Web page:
I think the names of groups and documents are pretty much irrelevant. Yes, for my own convenience I give them names meaningful to me. But it’s the content of documents that’s important.
My main database deals with environmental interests. That pulls in a broad range of scientific and technical disciplines, from chemistry to toxicology to food and agriculture to molecular biology and genetics and yes, ecology. And economics, engineering, law and policy. And cultural patterns and behaviors. Energy sources and alternatives, geology, hydrology and geopolitics.
Take a case such as high arsenic concentrations in a community water well in Pakistan. There are many such wells that have arsenic levels high enough to raise concerns about the health effects on people drinking the water. Some wells are more contaminated than others. Approaches to sampling and analysis run into issues of economics and available resources. Evaluation of alternatives should take into account history. In many cases, previous water use involved contaminated surface water that resulted in a high incidence of cholera and other waterborne pathogens that had even worse health effects. So there had been governmental and nongovernmental funding and encouragement of development of ground water resources to reduce the high mortality rates resulting from consumption of contaminated surface water.
Indeed, there had been demonstrable reductions in mortality rates, especially childhood mortality, resulting from the historical push away from pathogen-contaminated surface water. But the unforeseen levels of arsenic contamination in some subsurface water resulted in a new environmental problem.
Technically, it is easy to remove arsenic from drinking water, although there is an associated cost. In the case of a poor community in Pakistan, however, the question as to what technology to use, especially in light of resources and questions as to who pays and how the cost is to be borne makes solution of the environmental problem complex. Some technologies are very simple and inexpensive, but require education as to how to use them, and understanding and adoption of the procedures by the affected population.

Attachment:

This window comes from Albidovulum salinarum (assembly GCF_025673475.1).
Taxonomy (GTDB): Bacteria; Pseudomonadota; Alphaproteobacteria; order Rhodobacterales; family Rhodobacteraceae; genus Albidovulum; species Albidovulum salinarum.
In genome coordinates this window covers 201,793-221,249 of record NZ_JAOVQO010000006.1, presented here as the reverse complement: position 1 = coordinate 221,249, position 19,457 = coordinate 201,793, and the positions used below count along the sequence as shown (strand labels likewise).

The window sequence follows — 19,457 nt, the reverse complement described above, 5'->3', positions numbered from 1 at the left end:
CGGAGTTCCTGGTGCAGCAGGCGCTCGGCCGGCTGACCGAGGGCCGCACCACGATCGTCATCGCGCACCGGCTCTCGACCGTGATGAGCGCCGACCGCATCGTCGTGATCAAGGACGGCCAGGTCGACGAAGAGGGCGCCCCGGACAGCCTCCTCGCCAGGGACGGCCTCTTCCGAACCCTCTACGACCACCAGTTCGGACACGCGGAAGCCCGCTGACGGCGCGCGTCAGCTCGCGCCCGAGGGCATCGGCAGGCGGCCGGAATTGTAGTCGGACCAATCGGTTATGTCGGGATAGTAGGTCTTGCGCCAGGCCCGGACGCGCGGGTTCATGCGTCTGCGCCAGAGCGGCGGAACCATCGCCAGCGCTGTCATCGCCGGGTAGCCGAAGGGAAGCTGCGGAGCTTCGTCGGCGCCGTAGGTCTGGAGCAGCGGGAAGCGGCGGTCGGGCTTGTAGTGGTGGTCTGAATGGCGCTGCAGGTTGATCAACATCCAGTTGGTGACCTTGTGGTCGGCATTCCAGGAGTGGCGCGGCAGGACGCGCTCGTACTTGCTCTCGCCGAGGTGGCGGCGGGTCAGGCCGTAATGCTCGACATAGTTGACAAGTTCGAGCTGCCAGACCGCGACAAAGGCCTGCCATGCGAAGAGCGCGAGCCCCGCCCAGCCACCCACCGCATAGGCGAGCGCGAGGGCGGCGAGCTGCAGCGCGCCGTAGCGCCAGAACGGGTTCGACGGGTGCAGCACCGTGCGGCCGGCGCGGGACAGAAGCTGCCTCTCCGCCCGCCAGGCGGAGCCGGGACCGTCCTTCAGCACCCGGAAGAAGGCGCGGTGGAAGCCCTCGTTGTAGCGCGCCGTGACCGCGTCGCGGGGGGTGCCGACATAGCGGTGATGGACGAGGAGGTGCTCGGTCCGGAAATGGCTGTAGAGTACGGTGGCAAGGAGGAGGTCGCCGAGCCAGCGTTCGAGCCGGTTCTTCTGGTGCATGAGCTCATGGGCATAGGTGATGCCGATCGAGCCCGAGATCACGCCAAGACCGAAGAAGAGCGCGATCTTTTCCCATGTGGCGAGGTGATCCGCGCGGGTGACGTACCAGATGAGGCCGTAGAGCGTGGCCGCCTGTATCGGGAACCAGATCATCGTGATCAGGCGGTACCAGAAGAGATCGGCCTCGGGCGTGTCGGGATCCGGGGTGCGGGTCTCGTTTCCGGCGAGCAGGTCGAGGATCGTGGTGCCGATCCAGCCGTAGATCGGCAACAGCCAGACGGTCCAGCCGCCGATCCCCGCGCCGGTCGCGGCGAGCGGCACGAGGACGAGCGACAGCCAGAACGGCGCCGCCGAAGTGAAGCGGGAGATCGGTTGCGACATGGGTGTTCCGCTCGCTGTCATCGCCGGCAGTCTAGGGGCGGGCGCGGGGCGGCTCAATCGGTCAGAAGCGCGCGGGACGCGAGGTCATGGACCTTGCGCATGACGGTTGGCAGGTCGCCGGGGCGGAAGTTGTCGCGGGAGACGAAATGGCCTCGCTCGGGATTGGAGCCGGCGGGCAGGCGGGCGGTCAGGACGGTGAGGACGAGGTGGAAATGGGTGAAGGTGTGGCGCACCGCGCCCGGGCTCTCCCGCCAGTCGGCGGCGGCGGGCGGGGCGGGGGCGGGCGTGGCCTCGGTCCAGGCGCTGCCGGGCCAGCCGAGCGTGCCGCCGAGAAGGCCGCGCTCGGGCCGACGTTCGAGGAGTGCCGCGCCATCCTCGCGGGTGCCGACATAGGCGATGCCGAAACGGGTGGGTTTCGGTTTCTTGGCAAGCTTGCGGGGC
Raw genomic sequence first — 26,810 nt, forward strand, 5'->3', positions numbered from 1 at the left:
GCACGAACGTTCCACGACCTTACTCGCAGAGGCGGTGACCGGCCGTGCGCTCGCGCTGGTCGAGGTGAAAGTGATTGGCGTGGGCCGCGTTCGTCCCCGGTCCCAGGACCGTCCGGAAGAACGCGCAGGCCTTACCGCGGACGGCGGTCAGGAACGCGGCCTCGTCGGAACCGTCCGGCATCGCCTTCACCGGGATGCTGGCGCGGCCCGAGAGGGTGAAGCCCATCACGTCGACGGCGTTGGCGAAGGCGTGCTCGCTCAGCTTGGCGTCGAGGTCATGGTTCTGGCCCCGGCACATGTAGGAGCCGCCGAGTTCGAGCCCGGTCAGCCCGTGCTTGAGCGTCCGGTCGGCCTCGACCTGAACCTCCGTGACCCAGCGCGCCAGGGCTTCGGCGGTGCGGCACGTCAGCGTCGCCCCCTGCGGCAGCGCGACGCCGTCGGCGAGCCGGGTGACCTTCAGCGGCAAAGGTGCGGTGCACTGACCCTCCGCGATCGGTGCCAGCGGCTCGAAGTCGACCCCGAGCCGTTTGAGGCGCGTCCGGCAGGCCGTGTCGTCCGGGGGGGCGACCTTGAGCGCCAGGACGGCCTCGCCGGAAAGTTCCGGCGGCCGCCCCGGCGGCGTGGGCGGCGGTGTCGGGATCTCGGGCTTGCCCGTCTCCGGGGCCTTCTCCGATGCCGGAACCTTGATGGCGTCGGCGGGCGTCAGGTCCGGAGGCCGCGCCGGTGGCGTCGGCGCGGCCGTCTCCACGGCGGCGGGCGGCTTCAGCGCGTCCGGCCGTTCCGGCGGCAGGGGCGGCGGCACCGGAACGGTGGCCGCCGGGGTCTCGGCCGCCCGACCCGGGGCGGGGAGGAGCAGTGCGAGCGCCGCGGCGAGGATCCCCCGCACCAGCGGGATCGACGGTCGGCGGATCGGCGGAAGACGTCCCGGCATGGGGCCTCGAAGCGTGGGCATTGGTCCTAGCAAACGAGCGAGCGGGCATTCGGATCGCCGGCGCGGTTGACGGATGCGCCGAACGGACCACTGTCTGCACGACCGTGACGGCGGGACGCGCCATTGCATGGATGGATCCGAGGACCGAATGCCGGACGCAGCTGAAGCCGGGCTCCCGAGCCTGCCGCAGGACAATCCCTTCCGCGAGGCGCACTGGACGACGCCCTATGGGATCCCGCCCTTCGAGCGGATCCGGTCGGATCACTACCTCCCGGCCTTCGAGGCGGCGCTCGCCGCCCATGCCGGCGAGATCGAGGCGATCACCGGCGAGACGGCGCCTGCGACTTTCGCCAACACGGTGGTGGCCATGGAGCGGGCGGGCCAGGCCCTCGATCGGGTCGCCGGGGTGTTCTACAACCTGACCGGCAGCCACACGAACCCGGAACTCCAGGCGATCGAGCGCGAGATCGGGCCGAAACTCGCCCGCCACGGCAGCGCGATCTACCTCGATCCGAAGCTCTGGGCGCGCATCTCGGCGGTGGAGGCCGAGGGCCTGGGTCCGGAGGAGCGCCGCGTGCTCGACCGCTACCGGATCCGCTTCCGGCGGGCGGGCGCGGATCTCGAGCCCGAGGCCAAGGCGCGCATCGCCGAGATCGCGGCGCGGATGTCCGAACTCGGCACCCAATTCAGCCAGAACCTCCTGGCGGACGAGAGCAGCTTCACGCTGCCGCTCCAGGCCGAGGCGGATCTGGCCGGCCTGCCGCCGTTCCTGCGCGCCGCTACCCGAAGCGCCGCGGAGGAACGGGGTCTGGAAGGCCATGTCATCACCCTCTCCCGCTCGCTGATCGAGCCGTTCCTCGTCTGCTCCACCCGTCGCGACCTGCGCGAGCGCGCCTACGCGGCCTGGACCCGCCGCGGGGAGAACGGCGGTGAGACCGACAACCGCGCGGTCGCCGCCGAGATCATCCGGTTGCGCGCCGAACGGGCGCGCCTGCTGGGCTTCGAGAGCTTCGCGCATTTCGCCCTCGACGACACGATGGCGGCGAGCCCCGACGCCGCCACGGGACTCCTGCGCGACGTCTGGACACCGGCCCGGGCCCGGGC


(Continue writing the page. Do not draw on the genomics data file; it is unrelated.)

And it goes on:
And of course one should worry that simply frightening people away from contaminated well water might lead them to return to drinking pathogen-laden surface water. So we have information and communication issues.
I talked about that case to emphasize the point that few if any environmental issues can be understood or addressed within a narrow context.
Some environmentalists advocate the precautionary principle as a guide to decision making about adoption of new technologies, or even continued use of existing technologies. Basically, the precautionary principle states that if a technology has, or could have, any adverse impact then it should not be adopted. My opinion is that the precautionary principle is one of the dumbest possible decision rules and leads to decisions much worse than the decision to move from surface water to ground water in some areas of Pakistan.
We talk about “sustainability” a great deal in environmental policy literature. There are some basic and true principles embodied in that concept. But many use the term as wrongly as the concept was presented in a book “Global 2000: The Limits to Growth” back in the 1970s. The resource predictions in that book were wrong, because it was assumed that human behavior is too static and unadaptable to change when problems are presented. Some use the concept to argue that human society must revert to a much more primitive lifestyle to remain sustainable. Sorry, guys. I know that hoe-culture agriculture is the most energy efficient and land use efficient, but I don’t intend to spend all my time chopping weeds with a hoe. That’s not the necessary solution to our environmental problems.
OK, so I’ve got tens of thousands of reference materials covering a number of disciplinary areas. How do I organize them?
I treat a group as a cluster of related contents. Most of my groups are not tightly subdivided, although in progress of a project sometimes I’ll subdivide a group if that seems useful. I’ve got 657 groups at the moment. I’ve split out into a separate database many thousands of strictly technical references such as chemical analytical methodologies, sampling protocols, statistical data evaluation procedures and the like into a separate database. Most of my projects deal with analysis of specific problems, comparisons of regulatory approaches between the U.S. and the EU, a variety of policy issues and the like. I often seek an overview of issues – how a number of factors fit together in giving a picture of the problem or issue.
I don’t spend much time on organization of database contents. That’s because I’ve learned that the next project really won’t benefit from time spent organizing for the previous project.
I do use See Also a great deal, and sometimes the related “See Selected Text” to isolate for the AI routine a particular paragraph or section of a document that is of interest.
I neither want nor expect See Also to suggest a list of other documents that are “just like” the one I’m reading. Instead, I’ll be interested in finding new relationships that I hadn’t thought of. That’s rather like serendipity, but with computer assistance to help me explore my database in new ways. Many times I’ll do a trail of See Also operations, running See Also on a suggested document, and then again on something interesting that pops up on that suggested list. Once in a while there’s a Eureka! experience, and then all the time spent in gathering fodder for the database seems worthwhile.
DT Pro isn’t a chemist or ecologist. The database doesn’t “know” anything about these disciplines, or any other. It’s the responsibility of the user to understand and interpret the usefulness of the AI suggestions. But it can be a very useful interactive process.